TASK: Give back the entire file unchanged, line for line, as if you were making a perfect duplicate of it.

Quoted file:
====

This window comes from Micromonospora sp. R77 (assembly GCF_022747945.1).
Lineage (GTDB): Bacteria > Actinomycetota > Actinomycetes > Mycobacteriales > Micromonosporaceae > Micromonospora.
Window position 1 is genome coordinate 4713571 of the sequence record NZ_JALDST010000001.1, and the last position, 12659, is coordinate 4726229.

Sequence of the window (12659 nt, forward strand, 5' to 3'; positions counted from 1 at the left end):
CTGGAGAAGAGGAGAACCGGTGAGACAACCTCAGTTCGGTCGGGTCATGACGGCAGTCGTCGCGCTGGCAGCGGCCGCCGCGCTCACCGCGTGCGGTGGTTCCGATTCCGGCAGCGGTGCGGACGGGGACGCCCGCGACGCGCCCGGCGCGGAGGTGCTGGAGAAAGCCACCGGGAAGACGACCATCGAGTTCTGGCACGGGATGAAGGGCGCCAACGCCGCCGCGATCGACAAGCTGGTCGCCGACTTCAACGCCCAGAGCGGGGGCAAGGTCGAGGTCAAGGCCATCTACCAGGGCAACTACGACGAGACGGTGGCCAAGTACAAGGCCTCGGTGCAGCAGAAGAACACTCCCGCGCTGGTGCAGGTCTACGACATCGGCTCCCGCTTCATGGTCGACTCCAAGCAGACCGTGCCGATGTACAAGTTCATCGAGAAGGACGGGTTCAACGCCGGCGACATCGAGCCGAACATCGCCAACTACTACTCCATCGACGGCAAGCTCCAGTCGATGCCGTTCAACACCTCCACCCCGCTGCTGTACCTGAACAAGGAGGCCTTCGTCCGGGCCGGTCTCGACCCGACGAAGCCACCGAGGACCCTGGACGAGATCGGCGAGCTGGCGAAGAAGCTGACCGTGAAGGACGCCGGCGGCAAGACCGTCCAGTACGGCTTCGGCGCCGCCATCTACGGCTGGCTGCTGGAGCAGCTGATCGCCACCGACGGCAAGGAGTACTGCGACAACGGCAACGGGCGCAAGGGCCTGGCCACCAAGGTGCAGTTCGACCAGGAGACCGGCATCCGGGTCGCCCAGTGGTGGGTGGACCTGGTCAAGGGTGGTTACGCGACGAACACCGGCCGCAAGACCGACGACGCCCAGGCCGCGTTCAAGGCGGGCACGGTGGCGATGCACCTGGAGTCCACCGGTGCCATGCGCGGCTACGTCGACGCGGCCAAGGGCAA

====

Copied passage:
This window comes from Micromonospora sp. R77 (assembly GCF_022747945.1).
Lineage (GTDB): Bacteria > Actinomycetota > Actinomycetes > Mycobacteriales > Micromonosporaceae > Micromonospora.
Window position 1 is genome coordinate 4713571 of the sequence record NZ_JALDST010000001.1, and the last position, 12659, is coordinate 4726229.

Sequence of the window (12659 nt, forward strand, 5' to 3'; positions counted from 1 at the left end):
CTGGAGAAGAGGAGAACCGGTGAGACAACCTCAGTTCGGTCGGGTCATGACGGCAGTCGTCGCGCTGGCAGCGGCCGCCGCGCTCACCGCGTGCGGTGGTTCCGATTCCGGCAGCGGTGCGGACGGGGACGCCCGCGACGCGCCCGGCGCGGAGGTGCTGGAGAAAGCCACCGGGAAGACGACCATCGAGTTCTGGCACGGGATGAAGGGCGCCAACGCCGCCGCGATCGACAAGCTGGTCGCCGACTTCAACGCCCAGAGCGGGGGCAAGGTCGAGGTCAAGGCCATCTACCAGGGCAACTACGACGAGACGGTGGCCAAGTACAAGGCCTCGGTGCAGCAGAAGAACACTCCCGCGCTGGTGCAGGTCTACGACATCGGCTCCCGCTTCATGGTCGACTCCAAGCAGACCGTGCCGATGTACAAGTTCATCGAGAAGGACGGGTTCAACGCCGGCGACATCGAGCCGAACATCGCCAACTACTACTCCATCGACGGCAAGCTCCAGTCGATGCCGTTCAACACCTCCACCCCGCTGCTGTACCTGAACAAGGAGGCCTTCGTCCGGGCCGGTCTCGACCCGACGAAGCCACCGAGGACCCTGGACGAGATCGGCGAGCTGGCGAAGAAGCTGACCGTGAAGGACGCCGGCGGCAAGACCGTCCAGTACGGCTTCGGCGCCGCCATCTACGGCTGGCTGCTGGAGCAGCTGATCGCCACCGACGGCAAGGAGTACTGCGACAACGGCAACGGGCGCAAGGGCCTGGCCACCAAGGTGCAGTTCGACCAGGAGACCGGCATCCGGGTCGCCCAGTGGTGGGTGGACCTGGTCAAGGGTGGTTACGCGACGAACACCGGCCGCAAGACCGACGACGCCCAGGCCGCGTTCAAGGCGGGCACGGTGGCGATGCACCTGGAGTCCACCGGTGCCATGCGCGGCTACGTCGACGCGGCCAAGGGCAA